Following the rise and predictably rapid fall of Twentieth Century Fox's remake of The Day the Earth Stood Still (see last post), this was supposed to be about some largely unknown real-life protocols associated with the premise of the film. I'll get to them next time, but since last week my CB thoughts have been on Galileo Galilei (1564-1642), who not only -- among his other many accomplishments -- improved the telescope for making astronomical observations, discovered the phases of Venus and Jupiter's four largest moons, invented the geometric and military compass, and promoted the Copernican model of a heliocentric solar system against a defensive Catholic Church. He also consistently revealed his own humanity in the process.
On December 23, the Associated Press (AP) reported a story that the Vatican is actively recasting Galileo as a man of faith who bridges the gulf between science and religion. This is the same historical figure whom the Roman Inquisition brought to trial in 1633 and determined to be "vehemently suspect of heresy," supporting views contrary to Holy Scripture. The verdict required him to "abjure, curse, and detest" his opinions on heliocentrism, banned his Dialogue Concerning the Two Chief World Systems, and forbade him to ever publish again.
Why the makeover? For starters, 2009 marks the 400th anniversary of the telescope, an instrument of science that, perhaps more than any other, dramatically changed the way we human beings view the heavens -- and ourselves. (The Vatican has maintained an observatory since 1774.) Another reason is that 2009 begins the International Year of Astronomy, an initiative co-sponsored by the International Astronomical Union (IAU) and the United Nations Educational, Scientific and Cultural Oranization (UNESCO). The purpose of IYA 2009 is no less than "to help the citizens of the world rediscover their place in the Universe through the day- and night-time sky, and thereby engage a personal sense of wonder and discovery." (Personally, I think we need more initiatives like this. We've forgotten more about our place in the cosmos than we remember.)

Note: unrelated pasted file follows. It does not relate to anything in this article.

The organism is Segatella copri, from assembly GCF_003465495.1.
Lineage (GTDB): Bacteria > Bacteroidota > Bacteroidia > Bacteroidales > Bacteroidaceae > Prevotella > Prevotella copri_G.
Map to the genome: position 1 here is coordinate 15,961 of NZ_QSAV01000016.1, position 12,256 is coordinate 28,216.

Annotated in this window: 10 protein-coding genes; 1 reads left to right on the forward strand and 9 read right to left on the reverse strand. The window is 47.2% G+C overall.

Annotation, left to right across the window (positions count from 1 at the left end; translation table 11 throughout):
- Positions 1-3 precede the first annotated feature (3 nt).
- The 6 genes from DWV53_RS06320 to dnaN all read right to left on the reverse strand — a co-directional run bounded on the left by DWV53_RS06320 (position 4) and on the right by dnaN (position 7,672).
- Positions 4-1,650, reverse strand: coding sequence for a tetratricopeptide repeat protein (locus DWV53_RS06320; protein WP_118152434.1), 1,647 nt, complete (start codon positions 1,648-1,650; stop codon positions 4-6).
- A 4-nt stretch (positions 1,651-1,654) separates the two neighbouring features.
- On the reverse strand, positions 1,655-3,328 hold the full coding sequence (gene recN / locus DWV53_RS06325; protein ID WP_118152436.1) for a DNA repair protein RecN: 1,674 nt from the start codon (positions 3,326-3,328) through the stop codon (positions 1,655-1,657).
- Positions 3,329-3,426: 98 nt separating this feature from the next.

But underlying the Vatican's efforts where Galilei di signore is concerned is something that transcends tubes, lenses, and a year-long project to help others rediscover what used to be an integral part of what it means to be human: the conscious goal of realigning "science-friendly religion" and science where such is not only possible, but when doing so will presumably make a significant difference in how the world perceives the Catholic Church.
I've shamelessly borrowed the phrase "science-friendly religion" from a recent post on Newton's Ocean, a very well-written, always informative, and entertaining destination for anyone who appreciates reading about the science that surrounds us. I like Newton's "science-friendly religion" in this context because it brings into clear focus what I most often think of when I personally see or use the phrase "science and religion." The former suggests an openness and tolerance the latter does not.